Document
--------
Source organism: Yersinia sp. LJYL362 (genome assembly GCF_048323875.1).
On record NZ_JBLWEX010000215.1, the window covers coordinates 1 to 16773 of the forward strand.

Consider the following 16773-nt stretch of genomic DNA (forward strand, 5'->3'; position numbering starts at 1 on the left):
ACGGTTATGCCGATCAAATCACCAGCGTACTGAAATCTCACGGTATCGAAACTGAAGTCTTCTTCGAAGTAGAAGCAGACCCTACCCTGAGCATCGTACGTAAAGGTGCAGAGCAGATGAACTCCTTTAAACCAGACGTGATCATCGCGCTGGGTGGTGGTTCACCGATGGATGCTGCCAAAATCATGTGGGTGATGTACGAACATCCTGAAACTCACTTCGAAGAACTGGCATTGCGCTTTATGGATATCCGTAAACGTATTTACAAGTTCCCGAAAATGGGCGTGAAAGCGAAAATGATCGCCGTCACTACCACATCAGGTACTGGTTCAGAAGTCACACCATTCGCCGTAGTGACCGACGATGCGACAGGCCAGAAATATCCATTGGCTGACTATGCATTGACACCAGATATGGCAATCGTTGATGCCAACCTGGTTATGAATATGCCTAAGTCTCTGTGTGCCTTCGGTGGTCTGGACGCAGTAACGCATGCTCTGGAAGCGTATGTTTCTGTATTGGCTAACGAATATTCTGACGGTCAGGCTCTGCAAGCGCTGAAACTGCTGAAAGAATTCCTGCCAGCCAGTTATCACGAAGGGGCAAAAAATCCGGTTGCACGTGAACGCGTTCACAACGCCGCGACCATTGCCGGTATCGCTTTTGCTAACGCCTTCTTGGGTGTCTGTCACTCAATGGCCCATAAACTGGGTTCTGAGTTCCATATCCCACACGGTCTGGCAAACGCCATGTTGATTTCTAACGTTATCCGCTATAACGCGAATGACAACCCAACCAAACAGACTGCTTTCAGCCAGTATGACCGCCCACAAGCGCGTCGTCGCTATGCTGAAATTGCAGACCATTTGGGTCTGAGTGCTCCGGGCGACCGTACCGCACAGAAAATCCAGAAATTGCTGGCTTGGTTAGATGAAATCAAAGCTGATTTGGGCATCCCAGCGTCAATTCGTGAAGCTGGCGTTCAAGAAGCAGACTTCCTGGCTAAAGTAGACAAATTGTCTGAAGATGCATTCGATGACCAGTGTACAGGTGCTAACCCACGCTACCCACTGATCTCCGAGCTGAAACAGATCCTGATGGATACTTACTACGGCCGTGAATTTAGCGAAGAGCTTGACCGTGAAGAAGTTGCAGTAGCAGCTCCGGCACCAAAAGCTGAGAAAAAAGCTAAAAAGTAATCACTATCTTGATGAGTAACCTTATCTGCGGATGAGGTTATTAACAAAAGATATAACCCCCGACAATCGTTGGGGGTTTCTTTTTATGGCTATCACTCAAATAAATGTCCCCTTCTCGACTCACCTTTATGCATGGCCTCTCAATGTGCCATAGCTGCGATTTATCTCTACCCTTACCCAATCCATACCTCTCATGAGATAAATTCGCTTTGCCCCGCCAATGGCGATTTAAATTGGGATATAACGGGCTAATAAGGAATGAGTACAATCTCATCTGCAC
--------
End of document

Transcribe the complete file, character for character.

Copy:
Source organism: Yersinia sp. LJYL362 (genome assembly GCF_048323875.1).
On record NZ_JBLWEX010000215.1, the window covers coordinates 1 to 16773 of the forward strand.

Consider the following 16773-nt stretch of genomic DNA (forward strand, 5'->3'; position numbering starts at 1 on the left):
ACGGTTATGCCGATCAAATCACCAGCGTACTGAAATCTCACGGTATCGAAACTGAAGTCTTCTTCGAAGTAGAAGCAGACCCTACCCTGAGCATCGTACGTAAAGGTGCAGAGCAGATGAACTCCTTTAAACCAGACGTGATCATCGCGCTGGGTGGTGGTTCACCGATGGATGCTGCCAAAATCATGTGGGTGATGTACGAACATCCTGAAACTCACTTCGAAGAACTGGCATTGCGCTTTATGGATATCCGTAAACGTATTTACAAGTTCCCGAAAATGGGCGTGAAAGCGAAAATGATCGCCGTCACTACCACATCAGGTACTGGTTCAGAAGTCACACCATTCGCCGTAGTGACCGACGATGCGACAGGCCAGAAATATCCATTGGCTGACTATGCATTGACACCAGATATGGCAATCGTTGATGCCAACCTGGTTATGAATATGCCTAAGTCTCTGTGTGCCTTCGGTGGTCTGGACGCAGTAACGCATGCTCTGGAAGCGTATGTTTCTGTATTGGCTAACGAATATTCTGACGGTCAGGCTCTGCAAGCGCTGAAACTGCTGAAAGAATTCCTGCCAGCCAGTTATCACGAAGGGGCAAAAAATCCGGTTGCACGTGAACGCGTTCACAACGCCGCGACCATTGCCGGTATCGCTTTTGCTAACGCCTTCTTGGGTGTCTGTCACTCAATGGCCCATAAACTGGGTTCTGAGTTCCATATCCCACACGGTCTGGCAAACGCCATGTTGATTTCTAACGTTATCCGCTATAACGCGAATGACAACCCAACCAAACAGACTGCTTTCAGCCAGTATGACCGCCCACAAGCGCGTCGTCGCTATGCTGAAATTGCAGACCATTTGGGTCTGAGTGCTCCGGGCGACCGTACCGCACAGAAAATCCAGAAATTGCTGGCTTGGTTAGATGAAATCAAAGCTGATTTGGGCATCCCAGCGTCAATTCGTGAAGCTGGCGTTCAAGAAGCAGACTTCCTGGCTAAAGTAGACAAATTGTCTGAAGATGCATTCGATGACCAGTGTACAGGTGCTAACCCACGCTACCCACTGATCTCCGAGCTGAAACAGATCCTGATGGATACTTACTACGGCCGTGAATTTAGCGAAGAGCTTGACCGTGAAGAAGTTGCAGTAGCAGCTCCGGCACCAAAAGCTGAGAAAAAAGCTAAAAAGTAATCACTATCTTGATGAGTAACCTTATCTGCGGATGAGGTTATTAACAAAAGATATAACCCCCGACAATCGTTGGGGGTTTCTTTTTATGGCTATCACTCAAATAAATGTCCCCTTCTCGACTCACCTTTATGCATGGCCTCTCAATGTGCCATAGCTGCGATTTATCTCTACCCTTACCCAATCCATACCTCTCATGAGATAAATTCGCTTTGCCCCGCCAATGGCGATTTAAATTGGGATATAACGGGCTAATAAGGAATGAGTACAATCTCATCTGCAC